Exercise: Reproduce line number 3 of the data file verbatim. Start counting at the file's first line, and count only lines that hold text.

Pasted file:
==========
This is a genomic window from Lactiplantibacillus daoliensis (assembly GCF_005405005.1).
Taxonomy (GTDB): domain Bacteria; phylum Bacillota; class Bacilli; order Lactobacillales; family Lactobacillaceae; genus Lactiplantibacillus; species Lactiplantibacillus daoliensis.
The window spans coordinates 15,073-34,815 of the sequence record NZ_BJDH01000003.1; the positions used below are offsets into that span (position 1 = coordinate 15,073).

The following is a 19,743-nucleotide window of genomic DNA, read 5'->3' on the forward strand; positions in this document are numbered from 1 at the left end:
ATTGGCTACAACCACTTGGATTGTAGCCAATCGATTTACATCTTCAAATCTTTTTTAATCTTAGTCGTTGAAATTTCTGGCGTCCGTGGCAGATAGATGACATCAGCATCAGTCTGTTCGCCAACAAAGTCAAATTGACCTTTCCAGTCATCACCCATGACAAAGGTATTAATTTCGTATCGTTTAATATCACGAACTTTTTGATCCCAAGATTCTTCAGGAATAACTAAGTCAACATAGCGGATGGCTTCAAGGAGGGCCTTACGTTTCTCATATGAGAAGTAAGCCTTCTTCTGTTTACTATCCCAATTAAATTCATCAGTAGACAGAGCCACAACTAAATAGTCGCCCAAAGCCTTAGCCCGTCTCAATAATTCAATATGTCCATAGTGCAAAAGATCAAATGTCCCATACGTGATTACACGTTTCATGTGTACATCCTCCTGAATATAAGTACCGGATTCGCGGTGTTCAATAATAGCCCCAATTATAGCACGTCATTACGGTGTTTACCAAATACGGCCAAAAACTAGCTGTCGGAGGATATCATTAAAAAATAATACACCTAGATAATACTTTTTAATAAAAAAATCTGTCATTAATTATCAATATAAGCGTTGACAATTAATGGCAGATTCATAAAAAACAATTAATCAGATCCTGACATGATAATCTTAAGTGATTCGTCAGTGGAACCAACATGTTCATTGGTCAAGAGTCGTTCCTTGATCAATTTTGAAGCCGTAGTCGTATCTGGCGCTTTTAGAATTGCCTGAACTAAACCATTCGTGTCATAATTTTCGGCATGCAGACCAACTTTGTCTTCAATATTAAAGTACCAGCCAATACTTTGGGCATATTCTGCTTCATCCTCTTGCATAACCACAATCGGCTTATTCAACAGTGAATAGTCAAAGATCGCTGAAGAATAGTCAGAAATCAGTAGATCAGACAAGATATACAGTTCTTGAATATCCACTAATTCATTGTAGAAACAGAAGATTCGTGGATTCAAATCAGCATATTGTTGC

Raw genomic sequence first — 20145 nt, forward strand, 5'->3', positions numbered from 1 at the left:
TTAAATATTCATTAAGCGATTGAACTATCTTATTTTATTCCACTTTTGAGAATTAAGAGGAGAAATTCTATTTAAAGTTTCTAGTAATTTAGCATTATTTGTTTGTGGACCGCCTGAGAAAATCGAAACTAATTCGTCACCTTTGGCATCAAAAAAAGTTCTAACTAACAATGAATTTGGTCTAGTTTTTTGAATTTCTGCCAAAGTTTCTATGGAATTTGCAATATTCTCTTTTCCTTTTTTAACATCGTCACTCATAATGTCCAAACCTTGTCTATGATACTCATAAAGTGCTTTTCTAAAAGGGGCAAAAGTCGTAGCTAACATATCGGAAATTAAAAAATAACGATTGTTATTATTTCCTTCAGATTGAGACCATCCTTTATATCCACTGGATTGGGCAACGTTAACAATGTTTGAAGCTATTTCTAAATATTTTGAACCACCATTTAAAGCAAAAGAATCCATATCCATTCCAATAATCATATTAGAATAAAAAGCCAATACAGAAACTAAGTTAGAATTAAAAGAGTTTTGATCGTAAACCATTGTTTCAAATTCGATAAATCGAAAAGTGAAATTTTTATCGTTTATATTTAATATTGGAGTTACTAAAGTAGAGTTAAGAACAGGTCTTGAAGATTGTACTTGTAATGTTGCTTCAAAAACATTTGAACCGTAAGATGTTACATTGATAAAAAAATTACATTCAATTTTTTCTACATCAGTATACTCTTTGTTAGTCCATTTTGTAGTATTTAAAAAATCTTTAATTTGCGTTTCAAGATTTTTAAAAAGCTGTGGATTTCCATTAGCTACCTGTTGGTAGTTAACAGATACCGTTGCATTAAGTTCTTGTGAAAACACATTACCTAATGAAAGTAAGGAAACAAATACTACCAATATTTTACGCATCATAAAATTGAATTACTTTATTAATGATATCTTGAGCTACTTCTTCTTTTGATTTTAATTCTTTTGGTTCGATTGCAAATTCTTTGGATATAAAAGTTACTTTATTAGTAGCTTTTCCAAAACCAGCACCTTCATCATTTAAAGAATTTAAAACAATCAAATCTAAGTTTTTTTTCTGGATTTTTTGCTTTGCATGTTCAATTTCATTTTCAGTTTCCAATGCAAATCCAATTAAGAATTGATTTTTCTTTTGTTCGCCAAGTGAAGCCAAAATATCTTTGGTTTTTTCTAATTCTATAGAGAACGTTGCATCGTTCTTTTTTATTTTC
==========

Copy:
The window spans coordinates 15,073-34,815 of the sequence record NZ_BJDH01000003.1; the positions used below are offsets into that span (position 1 = coordinate 15,073).